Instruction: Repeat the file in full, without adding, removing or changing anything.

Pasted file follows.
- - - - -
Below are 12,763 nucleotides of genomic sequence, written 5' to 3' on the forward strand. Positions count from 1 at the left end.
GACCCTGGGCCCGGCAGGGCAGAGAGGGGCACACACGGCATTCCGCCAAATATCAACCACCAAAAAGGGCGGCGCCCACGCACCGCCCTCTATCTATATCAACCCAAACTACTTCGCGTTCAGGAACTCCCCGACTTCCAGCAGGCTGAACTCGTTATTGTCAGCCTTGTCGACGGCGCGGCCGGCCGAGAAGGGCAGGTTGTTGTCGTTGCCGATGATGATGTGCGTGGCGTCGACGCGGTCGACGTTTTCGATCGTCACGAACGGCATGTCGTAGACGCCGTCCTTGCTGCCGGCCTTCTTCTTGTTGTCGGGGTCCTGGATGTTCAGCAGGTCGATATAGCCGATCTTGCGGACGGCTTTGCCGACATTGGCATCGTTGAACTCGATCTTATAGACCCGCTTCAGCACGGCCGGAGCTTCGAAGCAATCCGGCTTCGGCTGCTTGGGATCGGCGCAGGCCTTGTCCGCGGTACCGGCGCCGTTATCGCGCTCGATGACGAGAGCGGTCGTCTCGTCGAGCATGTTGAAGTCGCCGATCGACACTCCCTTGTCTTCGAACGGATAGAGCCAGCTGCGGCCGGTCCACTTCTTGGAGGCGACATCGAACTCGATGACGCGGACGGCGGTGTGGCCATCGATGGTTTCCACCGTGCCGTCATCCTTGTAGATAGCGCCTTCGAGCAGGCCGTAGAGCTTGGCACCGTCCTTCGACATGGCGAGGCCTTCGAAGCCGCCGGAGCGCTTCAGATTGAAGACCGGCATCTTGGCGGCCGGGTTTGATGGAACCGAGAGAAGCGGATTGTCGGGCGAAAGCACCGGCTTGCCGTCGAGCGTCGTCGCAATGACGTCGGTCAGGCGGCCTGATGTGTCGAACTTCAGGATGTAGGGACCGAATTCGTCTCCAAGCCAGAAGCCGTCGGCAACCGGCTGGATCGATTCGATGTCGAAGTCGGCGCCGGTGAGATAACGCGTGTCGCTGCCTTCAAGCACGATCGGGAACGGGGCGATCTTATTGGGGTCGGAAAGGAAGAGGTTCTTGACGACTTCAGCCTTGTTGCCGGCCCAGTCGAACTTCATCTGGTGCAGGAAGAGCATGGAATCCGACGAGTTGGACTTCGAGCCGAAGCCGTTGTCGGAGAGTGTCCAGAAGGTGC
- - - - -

Below are 12,763 nucleotides of genomic sequence, written 5' to 3' on the forward strand. Positions count from 1 at the left end.
GACCCTGGGCCCGGCAGGGCAGAGAGGGGCACACACGGCATTCCGCCAAATATCAACCACCAAAAAGGGCGGCGCCCACGCACCGCCCTCTATCTATATCAACCCAAACTACTTCGCGTTCAGGAACTCCCCGACTTCCAGCAGGCTGAACTCGTTATTGTCAGCCTTGTCGACGGCGCGGCCGGCCGAGAAGGGCAGGTTGTTGTCGTTGCCGATGATGATGTGCGTGGCGTCGACGCGGTCGACGTTTTCGATCGTCACGAACGGCATGTCGTAGACGCCGTCCTTGCTGCCGGCCTTCTTCTTGTTGTCGGGGTCCTGGATGTTCAGCAGGTCGATATAGCCGATCTTGCGGACGGCTTTGCCGACATTGGCATCGTTGAACTCGATCTTATAGACCCGCTTCAGCACGGCCGGAGCTTCGAAGCAATCCGGCTTCGGCTGCTTGGGATCGGCGCAGGCCTTGTCCGCGGTACCGGCGCCGTTATCGCGCTCGATGACGAGAGCGGTCGTCTCGTCGAGCATGTTGAAGTCGCCGATCGACACTCCCTTGTCTTCGAACGGATAGAGCCAGCTGCGGCCGGTCCACTTCTTGGAGGCGACATCGAACTCGATGACGCGGACGGCGGTGTGGCCATCGATGGTTTCCACCGTGCCGTCATCCTTGTAGATAGCGCCTTCGAGCAGGCCGTAGAGCTTGGCACCGTCCTTCGACATGGCGAGGCCTTCGAAGCCGCCGGAGCGCTTCAGATTGAAGACCGGCATCTTGGCGGCCGGGTTTGATGGAACCGAGAGAAGCGGATTGTCGGGCGAAAGCACCGGCTTGCCGTCGAGCGTCGTCGCAATGACGTCGGTCAGGCGGCCTGATGTGTCGAACTTCAGGATGTAGGGACCGAATTCGTCTCCAAGCCAGAAGCCGTCGGCAACCGGCTGGATCGATTCGATGTCGAAGTCGGCGCCGGTGAGATAACGCGTGTCGCTGCCTTCAAGCACGATCGGGAACGGGGCGATCTTATTGGGGTCGGAAAGGAAGAGGTTCTTGACGACTTCAGCCTTGTTGCCGGCCCAGTCGAACTTCATCTGGTGCAGGAAGAGCATGGAATCCGACGAGTTGGACTTCGAGCCGAAGCCGTTGTCGGAGAGTGTCCAGAAGGTGC